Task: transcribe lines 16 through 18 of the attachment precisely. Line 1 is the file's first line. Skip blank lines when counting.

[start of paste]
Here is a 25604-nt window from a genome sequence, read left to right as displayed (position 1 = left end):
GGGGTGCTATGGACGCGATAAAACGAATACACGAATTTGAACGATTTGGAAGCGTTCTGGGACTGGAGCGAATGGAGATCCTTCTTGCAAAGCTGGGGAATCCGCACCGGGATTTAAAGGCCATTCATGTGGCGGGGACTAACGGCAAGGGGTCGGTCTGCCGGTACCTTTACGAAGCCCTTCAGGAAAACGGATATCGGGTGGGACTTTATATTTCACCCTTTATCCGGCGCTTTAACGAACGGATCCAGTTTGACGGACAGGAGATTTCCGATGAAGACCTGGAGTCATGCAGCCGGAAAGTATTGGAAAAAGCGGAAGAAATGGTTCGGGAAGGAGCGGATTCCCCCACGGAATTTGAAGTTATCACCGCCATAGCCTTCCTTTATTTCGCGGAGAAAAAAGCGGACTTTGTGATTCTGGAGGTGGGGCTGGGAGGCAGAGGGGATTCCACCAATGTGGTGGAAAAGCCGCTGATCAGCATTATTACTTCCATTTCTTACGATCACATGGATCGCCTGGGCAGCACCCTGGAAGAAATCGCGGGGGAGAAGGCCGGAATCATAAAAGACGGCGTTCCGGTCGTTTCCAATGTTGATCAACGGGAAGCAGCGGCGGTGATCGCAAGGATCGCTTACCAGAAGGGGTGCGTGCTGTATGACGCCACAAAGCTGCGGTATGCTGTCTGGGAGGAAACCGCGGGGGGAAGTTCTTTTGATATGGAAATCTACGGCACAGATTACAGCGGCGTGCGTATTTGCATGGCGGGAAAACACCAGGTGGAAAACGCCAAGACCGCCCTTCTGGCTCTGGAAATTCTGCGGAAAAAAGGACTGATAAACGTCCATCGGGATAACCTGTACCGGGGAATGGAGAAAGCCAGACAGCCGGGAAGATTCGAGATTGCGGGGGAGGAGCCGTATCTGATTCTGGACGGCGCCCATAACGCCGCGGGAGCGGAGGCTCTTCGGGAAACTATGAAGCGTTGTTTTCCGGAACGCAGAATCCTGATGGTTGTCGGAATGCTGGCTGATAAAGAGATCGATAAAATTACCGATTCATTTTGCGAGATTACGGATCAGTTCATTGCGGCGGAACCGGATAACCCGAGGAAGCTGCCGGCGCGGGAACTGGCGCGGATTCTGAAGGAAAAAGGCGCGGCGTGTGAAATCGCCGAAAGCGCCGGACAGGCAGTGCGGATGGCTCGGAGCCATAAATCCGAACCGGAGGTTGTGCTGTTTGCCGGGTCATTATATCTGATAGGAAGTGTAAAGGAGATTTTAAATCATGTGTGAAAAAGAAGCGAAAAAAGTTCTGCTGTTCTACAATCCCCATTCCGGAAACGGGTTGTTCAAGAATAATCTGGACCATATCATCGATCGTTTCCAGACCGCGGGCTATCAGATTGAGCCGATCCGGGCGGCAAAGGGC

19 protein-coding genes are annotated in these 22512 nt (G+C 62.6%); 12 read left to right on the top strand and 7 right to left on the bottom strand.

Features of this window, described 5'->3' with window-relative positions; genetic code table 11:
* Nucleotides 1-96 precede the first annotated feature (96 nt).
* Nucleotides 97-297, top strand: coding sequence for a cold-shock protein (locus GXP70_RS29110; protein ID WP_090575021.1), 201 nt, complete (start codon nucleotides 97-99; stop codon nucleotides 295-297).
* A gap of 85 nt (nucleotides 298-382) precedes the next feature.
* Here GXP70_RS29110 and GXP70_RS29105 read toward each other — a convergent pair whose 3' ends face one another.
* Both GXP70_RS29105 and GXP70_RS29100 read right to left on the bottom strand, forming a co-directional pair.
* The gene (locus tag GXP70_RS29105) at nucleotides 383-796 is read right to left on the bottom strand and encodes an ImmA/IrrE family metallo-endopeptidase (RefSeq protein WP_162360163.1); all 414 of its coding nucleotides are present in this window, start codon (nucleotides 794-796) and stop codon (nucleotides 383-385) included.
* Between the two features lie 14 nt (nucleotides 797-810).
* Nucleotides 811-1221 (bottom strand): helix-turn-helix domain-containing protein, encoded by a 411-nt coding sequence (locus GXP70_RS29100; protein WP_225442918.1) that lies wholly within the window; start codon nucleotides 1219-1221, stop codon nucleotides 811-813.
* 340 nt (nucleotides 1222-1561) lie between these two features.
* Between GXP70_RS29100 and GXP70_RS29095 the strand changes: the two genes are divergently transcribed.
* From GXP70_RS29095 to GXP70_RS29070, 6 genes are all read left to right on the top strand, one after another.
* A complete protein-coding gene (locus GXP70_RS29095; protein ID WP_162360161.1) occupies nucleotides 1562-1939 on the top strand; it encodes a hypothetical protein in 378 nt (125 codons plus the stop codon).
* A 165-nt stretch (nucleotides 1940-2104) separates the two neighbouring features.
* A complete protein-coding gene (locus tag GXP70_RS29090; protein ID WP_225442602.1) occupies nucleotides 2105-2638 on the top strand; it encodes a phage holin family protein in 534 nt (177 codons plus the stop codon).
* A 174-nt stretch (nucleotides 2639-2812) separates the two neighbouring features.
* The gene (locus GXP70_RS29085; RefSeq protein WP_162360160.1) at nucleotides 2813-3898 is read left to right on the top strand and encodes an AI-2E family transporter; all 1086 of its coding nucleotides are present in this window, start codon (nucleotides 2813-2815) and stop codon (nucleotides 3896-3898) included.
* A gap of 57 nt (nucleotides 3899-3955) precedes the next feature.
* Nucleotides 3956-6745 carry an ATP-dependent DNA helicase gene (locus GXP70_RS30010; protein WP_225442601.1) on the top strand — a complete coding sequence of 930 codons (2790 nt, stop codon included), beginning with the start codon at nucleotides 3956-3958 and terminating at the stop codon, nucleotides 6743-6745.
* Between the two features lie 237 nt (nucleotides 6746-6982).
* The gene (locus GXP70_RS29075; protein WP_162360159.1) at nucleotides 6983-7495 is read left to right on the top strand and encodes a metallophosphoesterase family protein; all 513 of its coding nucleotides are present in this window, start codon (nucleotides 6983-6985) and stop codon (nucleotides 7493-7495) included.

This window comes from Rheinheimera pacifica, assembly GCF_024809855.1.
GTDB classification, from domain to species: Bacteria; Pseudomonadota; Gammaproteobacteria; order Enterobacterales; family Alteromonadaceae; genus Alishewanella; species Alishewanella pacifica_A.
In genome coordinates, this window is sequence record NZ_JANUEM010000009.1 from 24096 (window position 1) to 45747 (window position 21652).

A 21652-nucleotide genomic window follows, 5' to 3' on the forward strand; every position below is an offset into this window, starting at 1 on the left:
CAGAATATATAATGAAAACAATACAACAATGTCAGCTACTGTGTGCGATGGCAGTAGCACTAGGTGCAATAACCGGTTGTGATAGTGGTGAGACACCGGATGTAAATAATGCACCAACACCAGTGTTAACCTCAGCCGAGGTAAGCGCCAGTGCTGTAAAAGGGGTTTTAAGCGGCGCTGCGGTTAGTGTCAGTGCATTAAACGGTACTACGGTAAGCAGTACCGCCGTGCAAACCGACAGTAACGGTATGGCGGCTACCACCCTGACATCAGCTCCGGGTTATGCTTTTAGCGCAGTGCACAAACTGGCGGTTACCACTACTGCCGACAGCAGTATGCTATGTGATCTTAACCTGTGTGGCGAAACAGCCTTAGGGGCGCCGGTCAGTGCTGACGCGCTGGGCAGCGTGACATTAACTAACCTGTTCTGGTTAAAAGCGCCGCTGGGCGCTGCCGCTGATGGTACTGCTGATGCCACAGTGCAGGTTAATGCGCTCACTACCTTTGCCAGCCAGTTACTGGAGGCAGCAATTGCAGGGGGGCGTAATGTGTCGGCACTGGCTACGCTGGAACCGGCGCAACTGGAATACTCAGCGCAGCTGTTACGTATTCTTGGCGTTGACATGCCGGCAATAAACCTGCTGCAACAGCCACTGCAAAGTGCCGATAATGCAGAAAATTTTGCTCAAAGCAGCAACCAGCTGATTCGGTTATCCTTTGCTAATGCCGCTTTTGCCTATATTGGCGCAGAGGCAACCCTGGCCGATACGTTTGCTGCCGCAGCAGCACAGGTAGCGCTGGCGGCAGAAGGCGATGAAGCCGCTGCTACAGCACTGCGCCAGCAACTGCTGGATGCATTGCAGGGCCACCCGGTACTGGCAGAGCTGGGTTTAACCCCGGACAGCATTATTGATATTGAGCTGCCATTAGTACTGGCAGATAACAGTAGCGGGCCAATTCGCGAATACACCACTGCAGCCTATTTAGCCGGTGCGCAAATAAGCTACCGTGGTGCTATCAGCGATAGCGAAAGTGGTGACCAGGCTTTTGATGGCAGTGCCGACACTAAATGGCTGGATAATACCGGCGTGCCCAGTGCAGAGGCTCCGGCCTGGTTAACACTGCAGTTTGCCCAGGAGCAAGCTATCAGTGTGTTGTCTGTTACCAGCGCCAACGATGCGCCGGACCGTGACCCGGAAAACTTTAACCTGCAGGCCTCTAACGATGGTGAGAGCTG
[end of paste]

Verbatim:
* A complete protein-coding gene (locus GXP70_RS29095; protein ID WP_162360161.1) occupies nucleotides 1562-1939 on the top strand; it encodes a hypothetical protein in 378 nt (125 codons plus the stop codon).
* A 165-nt stretch (nucleotides 1940-2104) separates the two neighbouring features.
* A complete protein-coding gene (locus tag GXP70_RS29090; protein ID WP_225442602.1) occupies nucleotides 2105-2638 on the top strand; it encodes a phage holin family protein in 534 nt (177 codons plus the stop codon).